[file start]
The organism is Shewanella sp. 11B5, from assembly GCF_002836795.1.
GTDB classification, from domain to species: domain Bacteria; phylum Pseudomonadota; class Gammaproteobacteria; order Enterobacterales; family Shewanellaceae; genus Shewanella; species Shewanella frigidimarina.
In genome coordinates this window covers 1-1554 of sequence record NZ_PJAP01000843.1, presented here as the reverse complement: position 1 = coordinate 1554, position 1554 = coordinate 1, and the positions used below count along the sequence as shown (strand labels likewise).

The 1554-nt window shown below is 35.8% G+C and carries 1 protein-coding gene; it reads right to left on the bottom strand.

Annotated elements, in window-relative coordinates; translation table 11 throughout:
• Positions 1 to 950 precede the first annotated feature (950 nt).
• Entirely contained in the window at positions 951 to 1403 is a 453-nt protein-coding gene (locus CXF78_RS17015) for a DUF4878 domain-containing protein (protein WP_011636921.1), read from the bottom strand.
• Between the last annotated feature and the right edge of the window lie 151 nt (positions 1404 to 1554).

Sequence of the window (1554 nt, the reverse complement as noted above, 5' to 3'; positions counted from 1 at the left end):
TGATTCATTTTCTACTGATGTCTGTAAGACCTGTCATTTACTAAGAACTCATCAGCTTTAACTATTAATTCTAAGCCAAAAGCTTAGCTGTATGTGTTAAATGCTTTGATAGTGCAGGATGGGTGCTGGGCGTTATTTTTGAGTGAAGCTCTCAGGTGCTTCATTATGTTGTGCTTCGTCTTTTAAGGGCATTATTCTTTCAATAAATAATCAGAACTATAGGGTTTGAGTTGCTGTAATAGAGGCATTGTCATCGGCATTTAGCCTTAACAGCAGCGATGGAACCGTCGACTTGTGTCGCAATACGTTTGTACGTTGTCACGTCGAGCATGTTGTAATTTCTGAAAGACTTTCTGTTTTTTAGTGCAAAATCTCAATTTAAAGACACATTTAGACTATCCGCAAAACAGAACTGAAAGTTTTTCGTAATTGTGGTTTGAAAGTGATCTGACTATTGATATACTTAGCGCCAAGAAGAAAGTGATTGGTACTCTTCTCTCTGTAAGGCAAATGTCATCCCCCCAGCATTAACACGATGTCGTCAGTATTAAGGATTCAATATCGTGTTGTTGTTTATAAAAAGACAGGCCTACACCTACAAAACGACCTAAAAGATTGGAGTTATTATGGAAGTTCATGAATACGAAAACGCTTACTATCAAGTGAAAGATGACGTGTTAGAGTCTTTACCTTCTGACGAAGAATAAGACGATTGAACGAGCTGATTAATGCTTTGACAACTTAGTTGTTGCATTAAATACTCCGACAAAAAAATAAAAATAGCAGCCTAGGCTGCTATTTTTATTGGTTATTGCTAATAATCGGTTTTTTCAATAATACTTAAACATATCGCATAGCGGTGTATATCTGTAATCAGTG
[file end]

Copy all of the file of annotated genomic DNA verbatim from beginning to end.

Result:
The organism is Shewanella sp. 11B5, from assembly GCF_002836795.1.
GTDB classification, from domain to species: domain Bacteria; phylum Pseudomonadota; class Gammaproteobacteria; order Enterobacterales; family Shewanellaceae; genus Shewanella; species Shewanella frigidimarina.
In genome coordinates this window covers 1-1554 of sequence record NZ_PJAP01000843.1, presented here as the reverse complement: position 1 = coordinate 1554, position 1554 = coordinate 1, and the positions used below count along the sequence as shown (strand labels likewise).

The 1554-nt window shown below is 35.8% G+C and carries 1 protein-coding gene; it reads right to left on the bottom strand.

Annotated elements, in window-relative coordinates; translation table 11 throughout:
• Positions 1 to 950 precede the first annotated feature (950 nt).
• Entirely contained in the window at positions 951 to 1403 is a 453-nt protein-coding gene (locus CXF78_RS17015) for a DUF4878 domain-containing protein (protein WP_011636921.1), read from the bottom strand.
• Between the last annotated feature and the right edge of the window lie 151 nt (positions 1404 to 1554).

Sequence of the window (1554 nt, the reverse complement as noted above, 5' to 3'; positions counted from 1 at the left end):
TGATTCATTTTCTACTGATGTCTGTAAGACCTGTCATTTACTAAGAACTCATCAGCTTTAACTATTAATTCTAAGCCAAAAGCTTAGCTGTATGTGTTAAATGCTTTGATAGTGCAGGATGGGTGCTGGGCGTTATTTTTGAGTGAAGCTCTCAGGTGCTTCATTATGTTGTGCTTCGTCTTTTAAGGGCATTATTCTTTCAATAAATAATCAGAACTATAGGGTTTGAGTTGCTGTAATAGAGGCATTGTCATCGGCATTTAGCCTTAACAGCAGCGATGGAACCGTCGACTTGTGTCGCAATACGTTTGTACGTTGTCACGTCGAGCATGTTGTAATTTCTGAAAGACTTTCTGTTTTTTAGTGCAAAATCTCAATTTAAAGACACATTTAGACTATCCGCAAAACAGAACTGAAAGTTTTTCGTAATTGTGGTTTGAAAGTGATCTGACTATTGATATACTTAGCGCCAAGAAGAAAGTGATTGGTACTCTTCTCTCTGTAAGGCAAATGTCATCCCCCCAGCATTAACACGATGTCGTCAGTATTAAGGATTCAATATCGTGTTGTTGTTTATAAAAAGACAGGCCTACACCTACAAAACGACCTAAAAGATTGGAGTTATTATGGAAGTTCATGAATACGAAAACGCTTACTATCAAGTGAAAGATGACGTGTTAGAGTCTTTACCTTCTGACGAAGAATAAGACGATTGAACGAGCTGATTAATGCTTTGACAACTTAGTTGTTGCATTAAATACTCCGACAAAAAAATAAAAATAGCAGCCTAGGCTGCTATTTTTATTGGTTATTGCTAATAATCGGTTTTTTCAATAATACTTAAACATATCGCATAGCGGTGTATATCTGTAATCAGTG